I don't believe in God.

(Via Doug Matthews)

I don't believe in God.

Not only am I an atheist; I'm also a free thinker, an independent, a philosopher, a truth seeker, and a pragmatic constituent of veracity. I don't need a magical space wizard to tell me how to conduct my life. I don't need the stress and worry of making sure that my every word, thought, or action is going to be added to an already huge list of moral discrepancies. I'm not referring to social discrepancies; I'm talking about the inconsistencies with my life and the life I would be following as a Christian in accordance to the all-powerful, ill-conceived, contradictory laws of the Bible.

For 22 years, I lived in fear. I was raised in a Christian home. My father was a pastor, his father was a pastor, his father was a pastor, and so on. I had big dreams to get into the “church business” and make a name for myself. Throughout my teen years, a lot of my freedom was stripped through religion and the forcefulness of my parents. I don't blame them; they were raised the same way I was. I do, however, wish that they had the same free thought and will power that I had and could see through the mud like I did. Sometimes I was in church as much as three times per week serving for the Lord; sealing my guarantee that I would enter an eternal paradise upon my uneventful death. I sponsored youth events, converted several people from atheism and agnosticism to Christianity, I prayed several times per day, I made sure that I erased any sin as soon as I committed it. I was living the true Christian life and subconsciously hated it.

I always had doubt though. I can still remember telling myself in my younger years that there was no God, and this was prior to all the knowledge I have now. It always felt more natural to me, more in my comfort zone than believing in the Christian non-sense. Sure, I can claim several times in my Christian walk where I thought God touched my life. I can cite supposed miracles, unexplainable things and feelings. However, I can also cite and convey a lot of negative, and unanswered prayers, more bad than good. Looking back, I now know that those “miracles” were simply general statistical phenomenon or coincidences, if you will. To be even more concise, I can probably explain all the ways that God touched my life using simple science and pure common sense.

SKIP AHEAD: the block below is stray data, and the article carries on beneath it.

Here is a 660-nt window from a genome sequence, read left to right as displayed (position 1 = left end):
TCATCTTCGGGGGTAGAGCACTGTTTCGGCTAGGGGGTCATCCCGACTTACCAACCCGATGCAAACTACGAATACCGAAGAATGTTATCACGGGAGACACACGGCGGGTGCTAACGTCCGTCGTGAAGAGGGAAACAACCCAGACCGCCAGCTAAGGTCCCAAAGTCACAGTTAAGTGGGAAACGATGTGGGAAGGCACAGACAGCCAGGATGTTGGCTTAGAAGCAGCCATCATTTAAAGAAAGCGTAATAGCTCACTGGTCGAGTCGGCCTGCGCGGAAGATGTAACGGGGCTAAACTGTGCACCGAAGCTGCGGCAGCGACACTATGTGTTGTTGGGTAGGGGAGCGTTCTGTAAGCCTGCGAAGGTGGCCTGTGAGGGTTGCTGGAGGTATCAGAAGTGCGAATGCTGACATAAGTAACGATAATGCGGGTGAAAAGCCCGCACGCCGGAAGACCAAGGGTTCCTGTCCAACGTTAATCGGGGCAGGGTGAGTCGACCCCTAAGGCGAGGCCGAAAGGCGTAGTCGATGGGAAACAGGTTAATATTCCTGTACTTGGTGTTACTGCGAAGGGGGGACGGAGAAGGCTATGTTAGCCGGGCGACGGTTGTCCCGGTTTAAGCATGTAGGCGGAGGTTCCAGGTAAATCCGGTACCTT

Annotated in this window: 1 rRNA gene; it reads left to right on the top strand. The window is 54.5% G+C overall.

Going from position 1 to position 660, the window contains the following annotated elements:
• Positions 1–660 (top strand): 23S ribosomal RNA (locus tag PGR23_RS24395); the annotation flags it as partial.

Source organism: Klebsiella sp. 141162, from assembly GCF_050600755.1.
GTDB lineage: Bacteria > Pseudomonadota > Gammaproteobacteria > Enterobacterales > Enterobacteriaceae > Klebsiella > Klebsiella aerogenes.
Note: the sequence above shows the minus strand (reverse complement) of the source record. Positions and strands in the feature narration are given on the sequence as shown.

Why won't God heal amputees? Why does God allow innocent children to be raped and murdered? Why doesn't God just abolish Satan now? Why won't God show his face or prove to mankind that he is real? Why are we supposed to live in harmony with ancient manuscripts, written by men who were obviously just trying to explain and justify their environment? Why don't modern day Christians stone homosexuals as they are told to do in Leviticus 20:13? I could go on…

As millions of other legitimate Christians all over the world deal with their subconscious tendencies to negate the Christian dogma, I am proud to say that I've faced my fear and stepped outside of the box. I'm an American Atheist, one of forty-eight million.

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